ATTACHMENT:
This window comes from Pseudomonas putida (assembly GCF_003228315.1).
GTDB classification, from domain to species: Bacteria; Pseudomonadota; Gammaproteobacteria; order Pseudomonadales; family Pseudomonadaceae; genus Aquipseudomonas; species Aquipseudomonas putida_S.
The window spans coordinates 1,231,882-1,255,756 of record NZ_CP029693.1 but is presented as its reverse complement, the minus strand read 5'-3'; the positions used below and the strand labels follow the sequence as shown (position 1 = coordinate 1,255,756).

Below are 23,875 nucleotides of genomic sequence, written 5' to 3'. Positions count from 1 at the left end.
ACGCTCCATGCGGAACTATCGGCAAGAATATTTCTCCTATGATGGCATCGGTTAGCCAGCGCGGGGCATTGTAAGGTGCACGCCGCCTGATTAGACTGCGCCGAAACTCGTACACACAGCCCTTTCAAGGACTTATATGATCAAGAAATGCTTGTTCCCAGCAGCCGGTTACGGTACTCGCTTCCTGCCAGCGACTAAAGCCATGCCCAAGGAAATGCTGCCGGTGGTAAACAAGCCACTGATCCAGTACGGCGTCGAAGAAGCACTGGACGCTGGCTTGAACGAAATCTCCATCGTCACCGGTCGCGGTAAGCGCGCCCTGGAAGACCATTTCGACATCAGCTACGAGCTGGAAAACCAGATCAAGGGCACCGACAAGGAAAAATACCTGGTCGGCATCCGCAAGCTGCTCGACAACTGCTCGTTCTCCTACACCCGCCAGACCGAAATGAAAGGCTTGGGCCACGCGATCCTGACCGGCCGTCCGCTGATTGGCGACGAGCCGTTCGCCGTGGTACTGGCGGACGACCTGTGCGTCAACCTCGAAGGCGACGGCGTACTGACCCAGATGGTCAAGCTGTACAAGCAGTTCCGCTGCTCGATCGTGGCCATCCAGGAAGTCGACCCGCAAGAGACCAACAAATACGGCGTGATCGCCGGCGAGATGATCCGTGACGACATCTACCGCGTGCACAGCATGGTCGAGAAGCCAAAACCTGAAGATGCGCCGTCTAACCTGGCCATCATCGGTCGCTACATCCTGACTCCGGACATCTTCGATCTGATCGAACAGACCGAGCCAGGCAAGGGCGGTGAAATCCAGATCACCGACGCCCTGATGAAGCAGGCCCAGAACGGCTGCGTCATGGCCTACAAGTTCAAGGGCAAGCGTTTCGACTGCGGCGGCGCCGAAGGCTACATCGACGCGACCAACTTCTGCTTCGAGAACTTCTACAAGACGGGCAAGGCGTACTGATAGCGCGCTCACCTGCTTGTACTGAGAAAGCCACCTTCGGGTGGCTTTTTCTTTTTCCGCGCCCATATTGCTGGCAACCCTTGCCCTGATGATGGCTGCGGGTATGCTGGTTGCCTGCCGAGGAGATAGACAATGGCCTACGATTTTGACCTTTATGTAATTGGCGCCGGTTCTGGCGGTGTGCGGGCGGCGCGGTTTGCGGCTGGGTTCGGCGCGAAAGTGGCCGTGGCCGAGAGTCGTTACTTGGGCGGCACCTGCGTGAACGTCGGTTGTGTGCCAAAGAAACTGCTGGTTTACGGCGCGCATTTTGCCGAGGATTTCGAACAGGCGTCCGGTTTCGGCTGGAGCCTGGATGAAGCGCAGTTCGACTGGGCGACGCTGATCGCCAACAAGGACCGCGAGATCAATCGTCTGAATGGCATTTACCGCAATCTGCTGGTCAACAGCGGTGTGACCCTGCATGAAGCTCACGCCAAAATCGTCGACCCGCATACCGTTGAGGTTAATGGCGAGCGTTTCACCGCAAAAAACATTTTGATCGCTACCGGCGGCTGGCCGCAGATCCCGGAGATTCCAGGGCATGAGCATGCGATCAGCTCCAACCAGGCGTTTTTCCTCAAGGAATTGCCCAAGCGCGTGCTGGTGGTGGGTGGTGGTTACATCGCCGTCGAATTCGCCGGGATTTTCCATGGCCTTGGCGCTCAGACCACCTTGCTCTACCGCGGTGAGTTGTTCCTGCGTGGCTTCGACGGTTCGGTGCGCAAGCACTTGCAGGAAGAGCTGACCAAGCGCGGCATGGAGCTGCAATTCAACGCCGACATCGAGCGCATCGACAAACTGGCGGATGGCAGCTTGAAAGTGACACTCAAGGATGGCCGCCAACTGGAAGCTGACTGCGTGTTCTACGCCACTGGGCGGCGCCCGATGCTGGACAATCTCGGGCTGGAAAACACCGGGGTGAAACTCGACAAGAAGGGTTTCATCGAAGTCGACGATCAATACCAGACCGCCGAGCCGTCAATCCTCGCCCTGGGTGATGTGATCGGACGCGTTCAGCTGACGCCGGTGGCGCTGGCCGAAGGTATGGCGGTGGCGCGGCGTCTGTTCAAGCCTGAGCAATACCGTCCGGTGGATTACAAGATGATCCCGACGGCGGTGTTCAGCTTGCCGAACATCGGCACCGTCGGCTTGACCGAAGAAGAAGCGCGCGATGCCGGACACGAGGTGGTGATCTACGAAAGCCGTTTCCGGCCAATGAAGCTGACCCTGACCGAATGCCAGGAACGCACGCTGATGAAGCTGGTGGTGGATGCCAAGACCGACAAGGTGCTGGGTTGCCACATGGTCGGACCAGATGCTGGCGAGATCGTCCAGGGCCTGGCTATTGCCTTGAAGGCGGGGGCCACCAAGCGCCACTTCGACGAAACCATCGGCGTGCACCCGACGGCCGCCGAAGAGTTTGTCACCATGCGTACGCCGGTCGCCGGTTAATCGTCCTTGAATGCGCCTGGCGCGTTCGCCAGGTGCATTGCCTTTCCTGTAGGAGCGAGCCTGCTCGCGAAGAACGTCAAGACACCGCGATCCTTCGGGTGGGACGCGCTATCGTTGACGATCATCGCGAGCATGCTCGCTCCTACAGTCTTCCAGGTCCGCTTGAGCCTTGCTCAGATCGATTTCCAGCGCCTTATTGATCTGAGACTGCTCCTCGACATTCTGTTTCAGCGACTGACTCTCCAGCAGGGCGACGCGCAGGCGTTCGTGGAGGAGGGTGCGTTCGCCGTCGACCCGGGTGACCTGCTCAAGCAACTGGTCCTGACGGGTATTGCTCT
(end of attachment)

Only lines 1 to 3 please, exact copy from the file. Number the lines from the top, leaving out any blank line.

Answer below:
This window comes from Pseudomonas putida (assembly GCF_003228315.1).
GTDB classification, from domain to species: Bacteria; Pseudomonadota; Gammaproteobacteria; order Pseudomonadales; family Pseudomonadaceae; genus Aquipseudomonas; species Aquipseudomonas putida_S.
The window spans coordinates 1,231,882-1,255,756 of record NZ_CP029693.1 but is presented as its reverse complement, the minus strand read 5'-3'; the positions used below and the strand labels follow the sequence as shown (position 1 = coordinate 1,255,756).